“I am persuaded that the Claimant has a right to choose whether to accept any medical treatment,”
said Tribunal member Mark Leonard.
The woman, who worked in a healthcare setting in Ontario, was fired in November 2021 for not showing proof of vaccination.
The Canada Employment Insurance Commission (CEIC) had determined her firing was due to “misconduct,” which prohibited her from being eligible for employment insurance (EI) as per the Employment Insurance Act.
But Leonard said her employer failed to prove her behaviour was “misconduct” as required. He said it was not misconduct under the law, and the Employment Insurance Act “doesn’t say what misconduct means.”
“But case law (decisions from courts and tribunals) shows us how to determine whether the Claimant’s dismissal is misconduct under the Act,” Leonard stated.
One criterion to prove misconduct requires that “there must be a breach on an expressed or implied duty arising out of her employment contract.”
The appellant had not signed a contract with her employer that required Covid vaccination.
The Commission argued the appellant was guilty of misconduct because the employer had conveyed the vaccine mandate multiple times — and that the appellant willfully chose not to follow it.
Leonard said the Collective Agreement the appellant had with her employer “expressly notes that employees have the right to refuse any recommended or required vaccination.”
“It appears that the Employer’s Covid-19 policy was unilaterally imposed upon the employees and Claimant without any consideration of the Collective Agreement and without consultation with the bargaining agent.”
Unvaccinated Worker Denied Employment Insurance for Jab Refusal Wins Tribunal Appeal
The federal tribunal that processes complaints related to Employment Insurance (EI) has sided in a Dec. 14 decision with a claimant who was fired for non-compliance with her employer’s vaccination mandate and then denied EI on the grounds of “misconduct.”
Tribunal member Mark Leonard of the Social Security Tribunal of Canada ruled on an appeal that the Canada Employment Insurance Commission (CEIC) had not proven that claimant A.L. had lost her job due to misconduct, which would preclude her from getting unemployment benefits.
A.L. worked in an administrative role in a hospital of the Huron Perth Healthcare Alliance which imposed a vaccination mandate on Sept. 7, 2021, further to a provincial directive. Employees not complying were put on unpaid leave in late October and then fired in mid-November.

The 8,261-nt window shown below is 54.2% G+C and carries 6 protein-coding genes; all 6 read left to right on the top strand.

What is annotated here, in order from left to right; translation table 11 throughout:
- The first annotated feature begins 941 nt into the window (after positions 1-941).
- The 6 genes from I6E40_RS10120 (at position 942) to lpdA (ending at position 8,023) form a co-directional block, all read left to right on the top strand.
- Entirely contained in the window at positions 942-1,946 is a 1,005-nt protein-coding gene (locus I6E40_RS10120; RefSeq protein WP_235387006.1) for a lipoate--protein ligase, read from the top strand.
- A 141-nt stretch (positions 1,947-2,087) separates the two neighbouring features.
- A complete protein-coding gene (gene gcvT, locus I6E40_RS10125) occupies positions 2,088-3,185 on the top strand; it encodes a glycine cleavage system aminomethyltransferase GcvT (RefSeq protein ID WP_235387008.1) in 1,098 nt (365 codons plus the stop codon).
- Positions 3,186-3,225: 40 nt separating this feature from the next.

The CEIC had determined that non-compliance with the employer’s vaccine policy constituted “misconduct.”
Leonard said the CEIC did not prove the claimant had failed to honour her employment contract.
He added that it appeared the vaccination policy was “unilaterally imposed upon the employees and Claimant without any consideration of the Collective Agreement and without consultation with the bargaining agent.”
Leonard said the collective agreement states that employees have the right to refuse any vaccination.
“To accept the premise that the employer can institute a policy demanding a specific type of medical treatment or face dismissal, changes a mere expectation of compliance with general health and safety protocols, into an essential condition of employment,” he wrote.
The decision also noted there is no provincial or federal legislation that imposes vaccination.
“The Commission has not proven that she had a duty to accept vaccination or provide an exemption. Consequently, it cannot be found that her decision to not be vaccinated, regardless of whether it violated the Employer’s policy, meets the criteria established by case law to arrive at a finding of misconduct.”
The decision also goes over the claimant’s reasons for refusing COVID-19 injections, which included the protection of her health and the right to bodily integrity.
“It is both well founded and long recognized in Canadian common law that an individual has the right to control what happens to their bodies. The individual has the final say in whether they accept any medical treatment,” says the decision.
Leonard qualified the claim to a “right to bodily integrity” as a “valid point.”
The Social Security Tribunal of Canada has processed many other similar cases since vaccination mandates appeared in Canada.
In another decision in September, the Tribunal also sided with claimant Timothy Conlon who was denied EI on the same grounds.
Tribunal member Solage Losier said she could not find that Conlon’s conduct was willful misconduct.
“He did not consciously, deliberately, or intentionally breach the employer’s verbal direction. Also, his conduct was not reckless. He simply was not provided with enough time to comply and could not have known he would be dismissed for his conduct,” wrote Losier.
But not all cases have gone this way.
A decision by the Tribunal in August sided with the Commission and against the claimant who was also fired for non-compliance with his employer’s vaccination policy.
“I find the Commission has proven there was misconduct, because it has shown the Claimant made the conscious, deliberate and willful decision to not comply with the employer’s policy when he was aware that not complying could lead to him being dismissed from his job,” wrote Raelene R. Thomas.